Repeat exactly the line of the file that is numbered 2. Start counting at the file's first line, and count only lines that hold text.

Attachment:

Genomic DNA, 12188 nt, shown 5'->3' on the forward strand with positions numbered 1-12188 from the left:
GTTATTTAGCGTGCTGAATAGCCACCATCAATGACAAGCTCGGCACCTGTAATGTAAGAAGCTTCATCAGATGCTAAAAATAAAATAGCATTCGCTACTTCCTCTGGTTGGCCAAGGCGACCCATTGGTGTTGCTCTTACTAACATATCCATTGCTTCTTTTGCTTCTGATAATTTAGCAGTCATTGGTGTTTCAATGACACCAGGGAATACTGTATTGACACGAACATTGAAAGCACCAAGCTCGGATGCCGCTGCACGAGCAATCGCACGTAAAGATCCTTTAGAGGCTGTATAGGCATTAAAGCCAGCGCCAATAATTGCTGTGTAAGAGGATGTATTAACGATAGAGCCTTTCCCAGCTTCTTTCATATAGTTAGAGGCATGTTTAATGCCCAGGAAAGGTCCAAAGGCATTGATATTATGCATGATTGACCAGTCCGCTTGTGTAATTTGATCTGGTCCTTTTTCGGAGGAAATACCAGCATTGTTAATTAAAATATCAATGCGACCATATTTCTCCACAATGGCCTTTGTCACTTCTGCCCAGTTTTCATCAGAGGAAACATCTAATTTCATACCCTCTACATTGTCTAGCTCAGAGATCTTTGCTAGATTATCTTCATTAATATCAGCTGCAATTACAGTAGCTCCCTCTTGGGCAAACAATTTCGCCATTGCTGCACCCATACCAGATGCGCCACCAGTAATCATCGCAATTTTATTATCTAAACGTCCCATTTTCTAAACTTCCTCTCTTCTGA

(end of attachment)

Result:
GTTATTTAGCGTGCTGAATAGCCACCATCAATGACAAGCTCGGCACCTGTAATGTAAGAAGCTTCATCAGATGCTAAAAATAAAATAGCATTCGCTACTTCCTCTGGTTGGCCAAGGCGACCCATTGGTGTTGCTCTTACTAACATATCCATTGCTTCTTTTGCTTCTGATAATTTAGCAGTCATTGGTGTTTCAATGACACCAGGGAATACTGTATTGACACGAACATTGAAAGCACCAAGCTCGGATGCCGCTGCACGAGCAATCGCACGTAAAGATCCTTTAGAGGCTGTATAGGCATTAAAGCCAGCGCCAATAATTGCTGTGTAAGAGGATGTATTAACGATAGAGCCTTTCCCAGCTTCTTTCATATAGTTAGAGGCATGTTTAATGCCCAGGAAAGGTCCAAAGGCATTGATATTATGCATGATTGACCAGTCCGCTTGTGTAATTTGATCTGGTCCTTTTTCGGAGGAAATACCAGCATTGTTAATTAAAATATCAATGCGACCATATTTCTCCACAATGGCCTTTGTCACTTCTGCCCAGTTTTCATCAGAGGAAACATCTAATTTCATACCCTCTACATTGTCTAGCTCAGAGATCTTTGCTAGATTATCTTCATTAATATCAGCTGCAATTACAGTAGCTCCCTCTTGGGCAAACAATTTCGCCATTGCTGCACCCATACCAGATGCGCCACCAGTAATCATCGCAATTTTATTATCTAAACGTCCCATTTTCTAAACTTCCTCTCTTCTGA